A Guy Thing
2003, PG-13, 101 min. Directed by Chris Koch. Starring Jason Lee, Julia Stiles, Selma Blair, James Brolin, Shawn Hatosy, Julie Hagerty, Diana Scarwid.
REVIEWED By Marc Savlov, Fri., Jan. 17, 2003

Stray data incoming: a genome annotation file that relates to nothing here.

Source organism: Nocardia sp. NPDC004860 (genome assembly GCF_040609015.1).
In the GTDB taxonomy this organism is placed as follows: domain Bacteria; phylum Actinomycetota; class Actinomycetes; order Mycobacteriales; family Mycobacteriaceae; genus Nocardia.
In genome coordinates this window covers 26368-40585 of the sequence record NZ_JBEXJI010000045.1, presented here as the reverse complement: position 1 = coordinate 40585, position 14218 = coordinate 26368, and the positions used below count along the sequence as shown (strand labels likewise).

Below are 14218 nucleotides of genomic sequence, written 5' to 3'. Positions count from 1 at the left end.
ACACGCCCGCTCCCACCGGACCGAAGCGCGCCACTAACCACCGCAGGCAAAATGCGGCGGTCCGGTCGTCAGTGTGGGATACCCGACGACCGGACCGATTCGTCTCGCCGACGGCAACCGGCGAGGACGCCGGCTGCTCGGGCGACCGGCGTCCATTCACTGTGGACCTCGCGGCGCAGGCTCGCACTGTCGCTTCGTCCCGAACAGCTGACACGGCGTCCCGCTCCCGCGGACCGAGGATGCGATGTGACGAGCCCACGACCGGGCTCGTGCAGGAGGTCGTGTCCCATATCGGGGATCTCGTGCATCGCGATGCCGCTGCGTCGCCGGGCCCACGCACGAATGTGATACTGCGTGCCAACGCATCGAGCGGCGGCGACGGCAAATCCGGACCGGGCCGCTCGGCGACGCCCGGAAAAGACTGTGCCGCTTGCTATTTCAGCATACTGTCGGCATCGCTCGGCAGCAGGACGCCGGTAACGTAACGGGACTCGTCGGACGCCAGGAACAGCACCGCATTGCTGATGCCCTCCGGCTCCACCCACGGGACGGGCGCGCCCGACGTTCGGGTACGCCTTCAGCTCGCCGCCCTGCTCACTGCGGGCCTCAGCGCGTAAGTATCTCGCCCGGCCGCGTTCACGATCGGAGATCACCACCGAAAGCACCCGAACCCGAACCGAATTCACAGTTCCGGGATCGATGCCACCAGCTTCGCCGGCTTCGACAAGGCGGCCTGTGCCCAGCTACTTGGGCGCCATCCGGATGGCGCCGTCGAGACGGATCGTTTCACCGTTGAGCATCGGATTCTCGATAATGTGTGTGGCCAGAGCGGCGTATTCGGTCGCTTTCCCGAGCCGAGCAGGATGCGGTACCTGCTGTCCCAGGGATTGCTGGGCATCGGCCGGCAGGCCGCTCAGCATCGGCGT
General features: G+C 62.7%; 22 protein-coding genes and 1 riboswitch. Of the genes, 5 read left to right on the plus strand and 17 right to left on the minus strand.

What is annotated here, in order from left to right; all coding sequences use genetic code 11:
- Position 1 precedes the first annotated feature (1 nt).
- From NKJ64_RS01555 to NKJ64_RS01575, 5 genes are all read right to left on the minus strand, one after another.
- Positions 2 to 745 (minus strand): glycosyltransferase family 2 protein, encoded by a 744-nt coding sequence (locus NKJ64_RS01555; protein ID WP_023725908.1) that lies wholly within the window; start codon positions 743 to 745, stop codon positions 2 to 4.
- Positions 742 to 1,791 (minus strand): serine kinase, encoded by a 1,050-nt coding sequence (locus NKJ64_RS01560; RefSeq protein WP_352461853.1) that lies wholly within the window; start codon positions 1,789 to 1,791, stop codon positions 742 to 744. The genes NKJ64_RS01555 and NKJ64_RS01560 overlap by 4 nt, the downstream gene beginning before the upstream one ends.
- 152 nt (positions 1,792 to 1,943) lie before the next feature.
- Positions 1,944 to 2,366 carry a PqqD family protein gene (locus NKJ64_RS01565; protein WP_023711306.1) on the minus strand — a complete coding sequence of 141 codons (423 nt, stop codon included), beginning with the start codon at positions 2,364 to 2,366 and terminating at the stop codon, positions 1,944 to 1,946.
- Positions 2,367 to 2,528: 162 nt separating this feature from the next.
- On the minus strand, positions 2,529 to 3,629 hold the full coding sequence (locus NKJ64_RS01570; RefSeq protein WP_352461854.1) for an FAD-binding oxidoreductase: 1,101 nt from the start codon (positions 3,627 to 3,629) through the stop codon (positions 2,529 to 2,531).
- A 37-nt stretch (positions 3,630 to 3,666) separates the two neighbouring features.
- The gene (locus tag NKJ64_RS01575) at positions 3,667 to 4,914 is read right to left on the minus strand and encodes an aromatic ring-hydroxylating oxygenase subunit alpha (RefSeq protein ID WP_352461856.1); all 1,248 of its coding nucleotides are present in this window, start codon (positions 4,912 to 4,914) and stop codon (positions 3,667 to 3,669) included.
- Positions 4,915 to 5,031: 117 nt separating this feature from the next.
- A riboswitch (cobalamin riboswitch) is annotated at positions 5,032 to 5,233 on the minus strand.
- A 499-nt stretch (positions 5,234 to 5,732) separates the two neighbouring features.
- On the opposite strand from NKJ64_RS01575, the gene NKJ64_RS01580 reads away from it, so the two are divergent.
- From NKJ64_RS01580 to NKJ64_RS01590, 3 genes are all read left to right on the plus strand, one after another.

Into the January dumping grounds of films not quite good enough to merit a holiday release comes this flaccid romantic comedy which poses the burning question: Why bother? As middling comedies go, this is neither as smart as it ought to be nor as dumb as you'd expect, and not unlike the last several films by the male cast members of the television show Friends (who simply can't seem to get a studio gig without signing on to an enervating comedy of some sort), it evaporates from your mind like cotton candy killing time on a summer sidewalk. It's about that filling, too. Kevin Smith regular Lee plays unassuming Paul Morse, a midlevel milquetoast all set to marry fiancée Karen (Blair) when he wakes up in a post-bachelor party hangover haze to find himself in bed with Tiki-dancer Becky (Stiles). Unable to recall anything about the night before but assuming the worst, Paul's presumed infidelity quickly results in one half-truth piled atop another until a seemingly unending series of comical misunderstandings threatens to bring his less-than-artfully constructed house of cards toppling down. The crux of Koch's film (from a script by Greg Glienna, of Meet the Parents) is that this dull schlub is a genuinely sweet guy whose heart is in the right place, if not his trousers. He's truly horrified to discover Becky in bed with him (proof enough that he's just not that smart), and the entire film is one long attempt for him to make a course correction before he inadvertently loses the woman he supposedly loves. Lee is a gifted comic. His work in Smith's Mallrats and especially Chasing Amy is almost subversive in the way he tackles the regular-Joe role and slyly twists it. Here, however, he's given little to do other than play up to the fickle fortunes of fate and occasionally look aghast. Both Stiles and Blair are fine comics in their own right as well, but again, A Guy Thing offers them nothing new to work with. There are subplots galore, not least of which is the fact that Becky is Karen's cousin. There's also the fact that Becky's ex-boyfriend is a dirty cop who suffers from a “testosterone rage thing” (as she labels it), and the zany -- zany I tell you -- conceit that Karen's borderline sleazy father (Brolin) is also Paul's boss. I suspect it will come as a surprise to no one to learn that Paul and Becky, as it turns out, never actually slept together (it's just that obvious, really), and so the entire film is built around an event that, in the real world, would have been discovered and discounted almost instantaneously. There are a couple of fine gags during these otherwise limp proceedings, including one sage bit regarding the title line and a misplaced pair of undergarments, but these just aren't enough to make the picture anything memorable.